This article (portion below) indicts the NGO email campaign racket. Fred Gardner also cites direct education and organizing as a more effective means of affecting policy; I think he has a point. Linda Whole article here: http://www.counterpunch.org/gardner08042007.html
"Last month Kampia [Exec. Dir. of one NGO for Medical Marijuana] got a $400,000 grant from Soros, who, till then, had donated exclusively to Ethan Nadelmann and the Drug Policy Alliance. There's no apparent ideological difference between the two brands.
"Both were busy during the 2006 campaign voicing support for the "War on Terror" and kissing rightwing butt (hobnobbing with Grover Norquist, etc.), which may explain why they've made so little headway with the new members of Congress. They zigged when they should have zagged.
"The real meaning of "write your member of Congress" is "pull your pud." The concerned citizen gets the satisfaction of having taken political action and thanks the reform group for enabling him or her to do it with just a few keystrokes. The implicit premise, reinforced with every pitch to write your member, is that we live in a functioning representative democracy -which we don't. Approximately one in 30 "representatives" is swayed by their mail on one in 30 votes -in other words, it's only one in 900 emails that might have any impact whatsoever. (Margin of error = ±2%)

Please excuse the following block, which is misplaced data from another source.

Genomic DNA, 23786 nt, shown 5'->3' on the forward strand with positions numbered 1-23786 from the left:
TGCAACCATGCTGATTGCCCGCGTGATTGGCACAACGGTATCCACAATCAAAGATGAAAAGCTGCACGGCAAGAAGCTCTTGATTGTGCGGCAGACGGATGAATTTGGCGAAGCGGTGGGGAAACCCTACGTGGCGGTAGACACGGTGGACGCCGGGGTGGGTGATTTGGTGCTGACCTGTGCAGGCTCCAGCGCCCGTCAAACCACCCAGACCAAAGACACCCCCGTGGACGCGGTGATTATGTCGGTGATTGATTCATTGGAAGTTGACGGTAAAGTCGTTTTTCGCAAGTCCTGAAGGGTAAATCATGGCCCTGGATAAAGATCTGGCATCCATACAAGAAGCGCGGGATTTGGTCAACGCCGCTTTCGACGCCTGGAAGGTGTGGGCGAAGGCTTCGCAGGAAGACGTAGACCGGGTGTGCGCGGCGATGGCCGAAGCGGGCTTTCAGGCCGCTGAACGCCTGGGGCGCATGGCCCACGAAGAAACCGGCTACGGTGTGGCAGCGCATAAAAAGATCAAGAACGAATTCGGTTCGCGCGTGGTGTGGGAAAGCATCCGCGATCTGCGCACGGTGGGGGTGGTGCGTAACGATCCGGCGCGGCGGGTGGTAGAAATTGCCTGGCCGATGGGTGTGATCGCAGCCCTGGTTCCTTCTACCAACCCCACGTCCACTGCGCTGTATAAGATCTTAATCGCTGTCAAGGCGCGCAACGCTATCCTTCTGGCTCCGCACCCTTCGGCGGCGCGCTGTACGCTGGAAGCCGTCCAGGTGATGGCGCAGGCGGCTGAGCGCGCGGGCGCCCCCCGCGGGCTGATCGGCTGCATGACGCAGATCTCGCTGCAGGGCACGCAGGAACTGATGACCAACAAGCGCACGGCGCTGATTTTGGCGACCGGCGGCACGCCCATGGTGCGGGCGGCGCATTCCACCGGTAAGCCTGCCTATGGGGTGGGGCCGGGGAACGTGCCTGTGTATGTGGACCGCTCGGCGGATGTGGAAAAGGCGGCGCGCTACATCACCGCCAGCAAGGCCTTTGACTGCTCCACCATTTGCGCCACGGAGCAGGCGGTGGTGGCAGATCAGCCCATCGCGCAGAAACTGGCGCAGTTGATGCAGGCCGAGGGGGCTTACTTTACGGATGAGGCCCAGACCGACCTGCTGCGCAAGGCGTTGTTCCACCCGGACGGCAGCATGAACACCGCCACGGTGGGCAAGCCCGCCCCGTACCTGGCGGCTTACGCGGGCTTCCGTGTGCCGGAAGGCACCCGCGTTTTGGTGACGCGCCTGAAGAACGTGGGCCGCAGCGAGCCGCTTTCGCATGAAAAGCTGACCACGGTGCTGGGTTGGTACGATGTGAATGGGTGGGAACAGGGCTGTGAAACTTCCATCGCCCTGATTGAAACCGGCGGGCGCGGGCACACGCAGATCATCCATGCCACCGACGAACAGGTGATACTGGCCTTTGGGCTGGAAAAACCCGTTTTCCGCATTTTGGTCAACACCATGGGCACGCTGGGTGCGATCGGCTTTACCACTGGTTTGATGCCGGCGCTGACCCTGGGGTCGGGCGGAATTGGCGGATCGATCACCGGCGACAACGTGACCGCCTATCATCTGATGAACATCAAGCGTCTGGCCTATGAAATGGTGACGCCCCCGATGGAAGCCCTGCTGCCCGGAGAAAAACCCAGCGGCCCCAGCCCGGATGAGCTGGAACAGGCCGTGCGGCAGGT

"The medical marijuana movement would be much stronger today if a fraction of the money Kampia's MPP pissed away in Nevada alone -millions on failed ballot measures!- had been spent in California organizing teach-ins on every campus and bolstering the credibility of our serious pro-cannabis MDs. Sour grapes from the editor of the doctors' unfunded journal? Yes, but true nonetheless.